- Contingency management (CM). This therapy can take a number of forms, but the basic idea behind CM is to provide incentives for positive behaviors.
- Motivational enhancement therapy (MET). The purpose of MET is to develop internal motivations to stop drinking.
- 12-step therapies. The 12 steps are most well-known for being used in support groups, but the philosophy can be used in any setting. Patients are guided through the 12 steps and take actions to complete each one on the path to becoming sober.
Medical Treatment for Alcohol Use Disorder
Some rehab facilities include medical treatment for alcohol use disorder. There are a few different prescription medications that have been approved to treat alcoholism. These are used to support ongoing treatment, not as a stand-alone treatment for addiction. The medications include:
- Naltrexone. This drug blocks opioid receptors and reduces the rewarding effects of drinking as well as cravings.
- Acamprosate. Acamprosate is often used to treat the symptoms of withdrawal and to prevent relapses.
- Disulfram. This medication produces nausea and other unpleasant symptoms when someone who is on it drinks any amount of alcohol.
Alternative and Holistic Therapies
Rehab is not just traditional therapy and medications; most facilities also offer alternative therapies and a holistic approach to treating the whole person and addressing all areas of a patient’s life to make positive changes. Therapies used to supplement addiction counseling may include art therapy, music therapy, drama therapy, or animal therapy.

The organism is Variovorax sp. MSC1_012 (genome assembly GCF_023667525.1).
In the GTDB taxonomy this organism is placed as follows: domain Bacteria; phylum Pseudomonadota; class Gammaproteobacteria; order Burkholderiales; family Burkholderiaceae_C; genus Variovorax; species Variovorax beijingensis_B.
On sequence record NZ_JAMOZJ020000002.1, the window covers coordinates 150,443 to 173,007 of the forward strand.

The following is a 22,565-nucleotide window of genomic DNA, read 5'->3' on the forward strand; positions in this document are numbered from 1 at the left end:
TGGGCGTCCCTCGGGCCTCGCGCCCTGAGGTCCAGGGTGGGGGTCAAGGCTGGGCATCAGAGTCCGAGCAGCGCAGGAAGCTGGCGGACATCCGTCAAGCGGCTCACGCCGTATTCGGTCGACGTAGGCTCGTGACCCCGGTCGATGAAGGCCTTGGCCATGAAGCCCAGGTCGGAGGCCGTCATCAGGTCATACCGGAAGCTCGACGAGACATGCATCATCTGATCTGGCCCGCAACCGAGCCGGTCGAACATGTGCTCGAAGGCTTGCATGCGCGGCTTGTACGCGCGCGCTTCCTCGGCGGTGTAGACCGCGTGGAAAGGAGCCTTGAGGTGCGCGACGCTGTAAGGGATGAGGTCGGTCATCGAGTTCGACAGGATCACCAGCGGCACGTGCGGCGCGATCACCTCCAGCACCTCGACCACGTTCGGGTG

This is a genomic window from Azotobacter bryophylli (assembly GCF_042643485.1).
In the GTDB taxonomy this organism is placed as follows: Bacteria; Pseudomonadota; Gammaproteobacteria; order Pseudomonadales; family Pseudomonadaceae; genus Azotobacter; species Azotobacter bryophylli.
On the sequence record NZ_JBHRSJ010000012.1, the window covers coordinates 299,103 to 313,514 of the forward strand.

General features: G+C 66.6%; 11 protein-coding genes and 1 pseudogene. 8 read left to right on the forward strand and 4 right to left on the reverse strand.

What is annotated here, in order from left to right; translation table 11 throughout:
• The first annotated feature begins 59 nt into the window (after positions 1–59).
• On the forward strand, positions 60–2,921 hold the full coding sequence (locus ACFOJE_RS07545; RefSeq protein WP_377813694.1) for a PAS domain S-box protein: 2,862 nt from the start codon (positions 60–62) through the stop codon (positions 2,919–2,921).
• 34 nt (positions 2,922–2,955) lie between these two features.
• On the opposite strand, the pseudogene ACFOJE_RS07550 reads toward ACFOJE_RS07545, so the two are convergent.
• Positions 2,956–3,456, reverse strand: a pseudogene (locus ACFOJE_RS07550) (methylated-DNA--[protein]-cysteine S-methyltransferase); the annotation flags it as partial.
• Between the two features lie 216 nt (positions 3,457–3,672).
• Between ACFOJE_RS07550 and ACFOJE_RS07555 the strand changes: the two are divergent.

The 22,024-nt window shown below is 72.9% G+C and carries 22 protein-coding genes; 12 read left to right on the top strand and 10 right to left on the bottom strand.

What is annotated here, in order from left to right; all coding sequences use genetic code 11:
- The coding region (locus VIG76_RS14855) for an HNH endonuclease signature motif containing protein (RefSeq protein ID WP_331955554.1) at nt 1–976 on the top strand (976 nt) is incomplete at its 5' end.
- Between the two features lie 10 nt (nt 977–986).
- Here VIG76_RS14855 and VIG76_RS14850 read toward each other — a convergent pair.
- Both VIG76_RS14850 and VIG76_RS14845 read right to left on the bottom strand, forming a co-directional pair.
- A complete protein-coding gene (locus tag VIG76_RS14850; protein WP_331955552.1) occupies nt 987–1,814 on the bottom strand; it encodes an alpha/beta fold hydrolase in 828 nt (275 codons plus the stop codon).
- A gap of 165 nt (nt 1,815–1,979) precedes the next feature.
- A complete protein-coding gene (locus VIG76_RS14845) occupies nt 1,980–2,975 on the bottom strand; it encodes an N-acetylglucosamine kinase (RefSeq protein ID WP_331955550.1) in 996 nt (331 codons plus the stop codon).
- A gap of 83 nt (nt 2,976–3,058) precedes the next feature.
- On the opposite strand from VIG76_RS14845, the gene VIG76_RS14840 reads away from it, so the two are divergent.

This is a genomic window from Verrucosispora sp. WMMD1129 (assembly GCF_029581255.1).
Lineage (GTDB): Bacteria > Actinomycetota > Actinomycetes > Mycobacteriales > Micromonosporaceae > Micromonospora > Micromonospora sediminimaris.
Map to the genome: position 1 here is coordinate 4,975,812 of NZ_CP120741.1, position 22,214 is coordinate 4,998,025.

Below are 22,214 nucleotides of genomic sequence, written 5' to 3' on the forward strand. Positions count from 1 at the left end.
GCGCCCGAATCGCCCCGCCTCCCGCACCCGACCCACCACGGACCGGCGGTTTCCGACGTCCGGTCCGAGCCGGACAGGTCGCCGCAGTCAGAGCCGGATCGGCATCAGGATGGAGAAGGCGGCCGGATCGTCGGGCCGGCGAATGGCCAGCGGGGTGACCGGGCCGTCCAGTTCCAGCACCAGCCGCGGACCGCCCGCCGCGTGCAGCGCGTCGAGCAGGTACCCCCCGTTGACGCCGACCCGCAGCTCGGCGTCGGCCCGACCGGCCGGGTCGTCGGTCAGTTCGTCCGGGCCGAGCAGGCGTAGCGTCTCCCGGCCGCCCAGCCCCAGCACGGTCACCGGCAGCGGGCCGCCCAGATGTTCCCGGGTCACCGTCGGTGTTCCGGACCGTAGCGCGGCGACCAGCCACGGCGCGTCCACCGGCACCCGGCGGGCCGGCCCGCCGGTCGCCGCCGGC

Holistic approaches to treating people with alcohol use disorder include addressing their physical health, mental health, spiritual needs, and social needs. In rehab a patient may learn about nutrition, be treated for any chronic health issues, like diabetes, get therapy for mental illnesses that may be contributing to drinking, and practice spiritual and stress-reducing activities like meditation or yoga.
Preparing for Life After Rehab
One of the most important goals of alcohol rehab is to prepare patients for life after intensive residential treatment. Rehab is a safe place, and when patients leave they have to face a lot of distractions, temptations, and triggers, while trying to stay sober. In rehab patients learn many things that will help them later, such as trigger avoidance, healthy coping strategies, and stress-relief techniques.
Patients in rehab are also actively involved in crafting their own aftercare plans. This may include choices about going home, going to a sober living house, finding a new place to live, the level of interaction with family and old friends, and the type of ongoing, outpatient care they will receive. Addiction professionals help patients develop these plans, and many rehab facilities follow up with them later, offering outpatient services as needed.
Going to alcohol rehab is a big decision, but it is an important one for anyone who has tried to manage drinking and can’t seem to do it alone. These facilities are staffed by caring professionals with experience helping people change their behaviors and stop drinking for the long-term. Making the decision to go to rehab can mean the difference between getting sober and failing over and over again.